If not stated outright, the death date can be narrowed down to between the date the will is written and the date the will in probated. In this example, George Harward [Howard] died between 20 Oct 1869 and 5 Nov 1871.
If your ancestor died intestate (or without leaving a will), you as a researcher may be in a better position to find his death date and/or other genealogical information on him/her and the family. Of course, this probably was not so good for his family.
Within the estate records, you potentially will find estate inventories, estate sales, bonds appointing an executor, and bonds appointing guardians for minor children. If the deceased family members were a contentious lot, they could generate a lot of paperwork and records dragging out an estate settlement. Those records are your “genealogy gold mine”.
Your ancestor’s death date may be specifically stated. If so, you have achieved your goal.
If not, again look closely at the dates on the individual records. You will be able to narrow down a date your ancestor died prior to.
The example below is a document from the estate file of Calvin Maddox of Chatham County, NC providing an allotment to his widow. [Calvin died intestate.] Note the date 8 Dec 1848 is when the allotment was made based upon the direction of the November 1848 term of the county court. This indicates Calvin Maddox died prior to Nov 1848 and likely in the few months proceeding November as his estate was presented for probate and settlement in the Nov court.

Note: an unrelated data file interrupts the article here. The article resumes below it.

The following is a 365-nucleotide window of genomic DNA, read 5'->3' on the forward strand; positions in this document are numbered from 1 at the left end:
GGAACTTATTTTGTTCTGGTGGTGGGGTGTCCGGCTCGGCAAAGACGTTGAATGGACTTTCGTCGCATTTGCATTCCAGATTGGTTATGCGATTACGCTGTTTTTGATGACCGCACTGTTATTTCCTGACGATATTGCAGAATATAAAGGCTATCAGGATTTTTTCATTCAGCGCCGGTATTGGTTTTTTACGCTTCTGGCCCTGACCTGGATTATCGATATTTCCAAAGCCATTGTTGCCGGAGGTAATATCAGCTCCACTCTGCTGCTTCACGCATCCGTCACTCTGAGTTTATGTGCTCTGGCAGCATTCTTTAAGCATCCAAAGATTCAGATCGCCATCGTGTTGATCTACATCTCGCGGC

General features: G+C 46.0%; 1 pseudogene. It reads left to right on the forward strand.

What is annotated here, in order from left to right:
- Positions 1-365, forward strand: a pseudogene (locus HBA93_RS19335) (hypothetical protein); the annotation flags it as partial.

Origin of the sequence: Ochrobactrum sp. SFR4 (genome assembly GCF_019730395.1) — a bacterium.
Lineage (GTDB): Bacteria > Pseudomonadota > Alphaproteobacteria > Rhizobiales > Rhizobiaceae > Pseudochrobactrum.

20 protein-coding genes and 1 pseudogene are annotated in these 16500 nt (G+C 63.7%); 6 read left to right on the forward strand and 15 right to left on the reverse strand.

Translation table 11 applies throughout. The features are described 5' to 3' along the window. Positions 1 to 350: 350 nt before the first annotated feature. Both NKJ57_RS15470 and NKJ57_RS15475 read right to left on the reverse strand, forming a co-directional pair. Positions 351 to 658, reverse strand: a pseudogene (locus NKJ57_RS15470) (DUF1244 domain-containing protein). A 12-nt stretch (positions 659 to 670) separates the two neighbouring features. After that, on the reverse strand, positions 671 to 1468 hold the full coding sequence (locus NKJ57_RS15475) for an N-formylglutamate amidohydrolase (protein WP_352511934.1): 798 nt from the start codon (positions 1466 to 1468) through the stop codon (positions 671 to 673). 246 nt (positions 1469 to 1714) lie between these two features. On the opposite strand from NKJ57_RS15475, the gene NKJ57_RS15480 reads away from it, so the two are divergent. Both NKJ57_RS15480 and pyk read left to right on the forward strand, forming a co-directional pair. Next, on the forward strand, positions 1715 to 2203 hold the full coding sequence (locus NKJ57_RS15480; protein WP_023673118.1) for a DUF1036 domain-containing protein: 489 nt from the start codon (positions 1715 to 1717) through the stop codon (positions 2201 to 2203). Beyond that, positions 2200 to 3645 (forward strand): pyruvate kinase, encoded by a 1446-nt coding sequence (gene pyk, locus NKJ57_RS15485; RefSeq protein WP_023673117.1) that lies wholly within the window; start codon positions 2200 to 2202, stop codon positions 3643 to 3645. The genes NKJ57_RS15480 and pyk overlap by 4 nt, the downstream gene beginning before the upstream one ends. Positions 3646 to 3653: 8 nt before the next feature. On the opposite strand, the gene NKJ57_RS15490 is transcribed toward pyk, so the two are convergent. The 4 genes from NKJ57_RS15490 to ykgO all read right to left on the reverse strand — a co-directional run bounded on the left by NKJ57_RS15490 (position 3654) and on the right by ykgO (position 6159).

4. US Federal Census Records
US Federal Census records were taken every ten years and is one of the first records genealogists turn to in beginning their ancestor research. Following an ancestor through the records can help you determine a broad death date range. if your ancestor appeared in the 1870 census and did not appear in the the 1880 or subsequent census records, explore the theory he died between 1870 and 1880. Yes, this is a broad time range, but this date range gives you a place in time to start your search for other records.
And, well, a place to start is a good thing.